The connections should be strong enough to skip the occasional shelf / back piece (e.g. to access a power point behind the shelves). You could also co...
I needed some new shelves but wanted to be able to disassemble/reconfigure/extend them if needed. As such, I built these three-plate shelves. They use press-fit finger joints so no screws or glue are needed to put them together, and the connections tessellate so the shelves can be extended up/across as needed.
Materials: - 10mm thick MDF Sheet (sheet size depends on shelves required but 1.2m x 1.2m sheet will fit enough pieces for a 3-4 unit shelf)
Tools: - CNC router or laser cutter - Hammer
Step 1: Cut Shelf Pieces
The shelves are assembled from three repeated plates: riser (R), shelf (S), and back (B) pieces. Connections are friction finger joints which are divided between plates so that when four plates intersect (e.g. at an internal riser/shelf joint) there are no gaps or clashes. The attached dwgs are for a 10mm MDF sheet and create shelves with 180mm H x 230mm W x 240mm D internal shelf dimensions. To design your own shelves, first draw a finger joint (alternating squares) for a the particular material thickness you are using, and then divide the fingers between four intersecting plates (R/S/R/S intersection), and again for three intersecting plates (B/S/B and R/B/R connections).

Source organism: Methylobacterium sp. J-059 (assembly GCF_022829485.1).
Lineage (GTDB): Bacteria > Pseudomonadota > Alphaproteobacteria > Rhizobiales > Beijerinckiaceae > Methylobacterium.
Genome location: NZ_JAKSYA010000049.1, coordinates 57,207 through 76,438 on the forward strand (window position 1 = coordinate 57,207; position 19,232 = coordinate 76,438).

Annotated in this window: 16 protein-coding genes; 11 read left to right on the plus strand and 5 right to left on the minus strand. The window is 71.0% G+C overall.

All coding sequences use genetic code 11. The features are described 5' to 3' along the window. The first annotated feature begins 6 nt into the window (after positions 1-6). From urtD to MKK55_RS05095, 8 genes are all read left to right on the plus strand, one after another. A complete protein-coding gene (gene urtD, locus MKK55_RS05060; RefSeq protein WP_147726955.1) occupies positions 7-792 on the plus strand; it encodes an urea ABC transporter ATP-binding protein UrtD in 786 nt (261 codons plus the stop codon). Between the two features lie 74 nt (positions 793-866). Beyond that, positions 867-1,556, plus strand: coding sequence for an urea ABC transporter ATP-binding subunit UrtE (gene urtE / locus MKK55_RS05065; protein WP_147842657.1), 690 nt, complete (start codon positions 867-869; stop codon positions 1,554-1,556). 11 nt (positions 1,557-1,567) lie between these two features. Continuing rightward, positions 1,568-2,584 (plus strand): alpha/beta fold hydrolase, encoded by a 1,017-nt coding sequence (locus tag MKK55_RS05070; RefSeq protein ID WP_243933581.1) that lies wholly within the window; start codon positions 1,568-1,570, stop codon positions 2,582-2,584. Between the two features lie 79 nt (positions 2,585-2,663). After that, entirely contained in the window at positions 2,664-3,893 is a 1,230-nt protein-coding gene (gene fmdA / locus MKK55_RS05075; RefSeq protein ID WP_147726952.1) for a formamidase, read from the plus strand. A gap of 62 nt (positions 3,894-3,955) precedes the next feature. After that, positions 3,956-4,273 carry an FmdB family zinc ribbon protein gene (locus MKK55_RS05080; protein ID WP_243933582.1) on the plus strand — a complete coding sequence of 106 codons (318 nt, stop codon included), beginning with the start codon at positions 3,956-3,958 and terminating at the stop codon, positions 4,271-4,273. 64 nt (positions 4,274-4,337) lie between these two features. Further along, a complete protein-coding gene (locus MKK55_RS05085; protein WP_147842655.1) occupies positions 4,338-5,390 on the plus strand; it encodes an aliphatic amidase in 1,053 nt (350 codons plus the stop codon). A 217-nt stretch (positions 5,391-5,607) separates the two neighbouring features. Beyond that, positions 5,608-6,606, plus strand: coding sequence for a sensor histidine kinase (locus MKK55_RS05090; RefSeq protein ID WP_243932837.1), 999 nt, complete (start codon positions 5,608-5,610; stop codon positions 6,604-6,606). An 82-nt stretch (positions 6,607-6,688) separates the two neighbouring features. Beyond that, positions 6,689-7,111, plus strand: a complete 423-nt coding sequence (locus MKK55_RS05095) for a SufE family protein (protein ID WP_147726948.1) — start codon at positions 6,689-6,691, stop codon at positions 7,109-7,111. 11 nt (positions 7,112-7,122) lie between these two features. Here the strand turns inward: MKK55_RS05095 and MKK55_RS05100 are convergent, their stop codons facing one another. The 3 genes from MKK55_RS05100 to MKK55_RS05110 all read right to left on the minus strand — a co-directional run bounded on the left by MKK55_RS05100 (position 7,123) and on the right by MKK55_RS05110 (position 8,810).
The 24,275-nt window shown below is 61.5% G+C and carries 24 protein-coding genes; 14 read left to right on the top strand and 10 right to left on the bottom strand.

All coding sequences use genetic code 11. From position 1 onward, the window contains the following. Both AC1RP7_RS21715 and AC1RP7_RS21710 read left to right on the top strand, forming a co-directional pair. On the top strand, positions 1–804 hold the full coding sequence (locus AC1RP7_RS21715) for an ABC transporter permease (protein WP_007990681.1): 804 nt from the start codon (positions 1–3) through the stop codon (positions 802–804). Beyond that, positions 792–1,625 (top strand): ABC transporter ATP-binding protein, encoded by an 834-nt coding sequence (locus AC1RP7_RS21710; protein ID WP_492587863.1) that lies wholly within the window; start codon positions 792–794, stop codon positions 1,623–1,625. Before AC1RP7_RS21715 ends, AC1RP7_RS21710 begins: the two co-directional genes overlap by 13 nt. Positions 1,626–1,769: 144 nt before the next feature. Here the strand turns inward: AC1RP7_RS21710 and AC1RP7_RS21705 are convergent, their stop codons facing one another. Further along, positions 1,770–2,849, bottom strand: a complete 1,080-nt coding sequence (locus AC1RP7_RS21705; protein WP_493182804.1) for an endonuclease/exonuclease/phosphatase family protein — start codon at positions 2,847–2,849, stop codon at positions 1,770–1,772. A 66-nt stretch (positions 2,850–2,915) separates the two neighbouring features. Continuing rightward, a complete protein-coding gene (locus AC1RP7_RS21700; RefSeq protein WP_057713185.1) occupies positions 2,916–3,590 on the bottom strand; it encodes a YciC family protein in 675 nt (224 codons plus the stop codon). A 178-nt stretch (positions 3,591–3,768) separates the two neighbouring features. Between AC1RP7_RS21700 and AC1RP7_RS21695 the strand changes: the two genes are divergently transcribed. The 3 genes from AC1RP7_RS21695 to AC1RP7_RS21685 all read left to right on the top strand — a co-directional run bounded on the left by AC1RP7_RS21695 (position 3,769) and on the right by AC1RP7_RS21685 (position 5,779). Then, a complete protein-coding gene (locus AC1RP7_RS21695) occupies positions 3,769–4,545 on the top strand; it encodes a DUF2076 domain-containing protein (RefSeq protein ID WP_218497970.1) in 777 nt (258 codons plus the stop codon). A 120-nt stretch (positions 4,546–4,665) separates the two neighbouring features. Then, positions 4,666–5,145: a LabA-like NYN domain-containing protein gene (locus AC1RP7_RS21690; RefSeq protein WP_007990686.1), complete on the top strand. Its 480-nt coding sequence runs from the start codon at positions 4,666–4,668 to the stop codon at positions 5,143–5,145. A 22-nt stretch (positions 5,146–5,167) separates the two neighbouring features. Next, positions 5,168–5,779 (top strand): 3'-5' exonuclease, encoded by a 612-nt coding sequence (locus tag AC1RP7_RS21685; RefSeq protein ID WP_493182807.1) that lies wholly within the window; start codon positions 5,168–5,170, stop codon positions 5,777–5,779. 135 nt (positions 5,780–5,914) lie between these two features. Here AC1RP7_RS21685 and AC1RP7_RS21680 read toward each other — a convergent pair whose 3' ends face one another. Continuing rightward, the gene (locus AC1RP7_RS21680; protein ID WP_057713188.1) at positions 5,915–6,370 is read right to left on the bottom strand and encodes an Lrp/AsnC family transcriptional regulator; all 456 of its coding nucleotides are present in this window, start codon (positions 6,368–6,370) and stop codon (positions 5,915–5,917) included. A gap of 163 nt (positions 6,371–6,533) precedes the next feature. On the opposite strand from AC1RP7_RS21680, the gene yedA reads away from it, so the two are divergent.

Arrange the three piece types as shown in the below picture. Then simply knock them together. If you use a hammer (i.e. not a mallet) use a scrap bit of timber to spread the load so the fingers don't split. If they do split, no worries, just keep hammering until everything straightens out again. The shelves should still be pretty strong.
Step 3: Expand
Repeat to expand the shelves as far as needed - just make sure the plates are aligned correctly (it is easy to tell if they aren't as certain finger joints will clash).
Step 4: Install
The connections should be strong enough to skip the occasional shelf / back piece (e.g. to access a power point behind the shelves). You could also coat / varnish the board but I liked the utilitarian look so left it as is.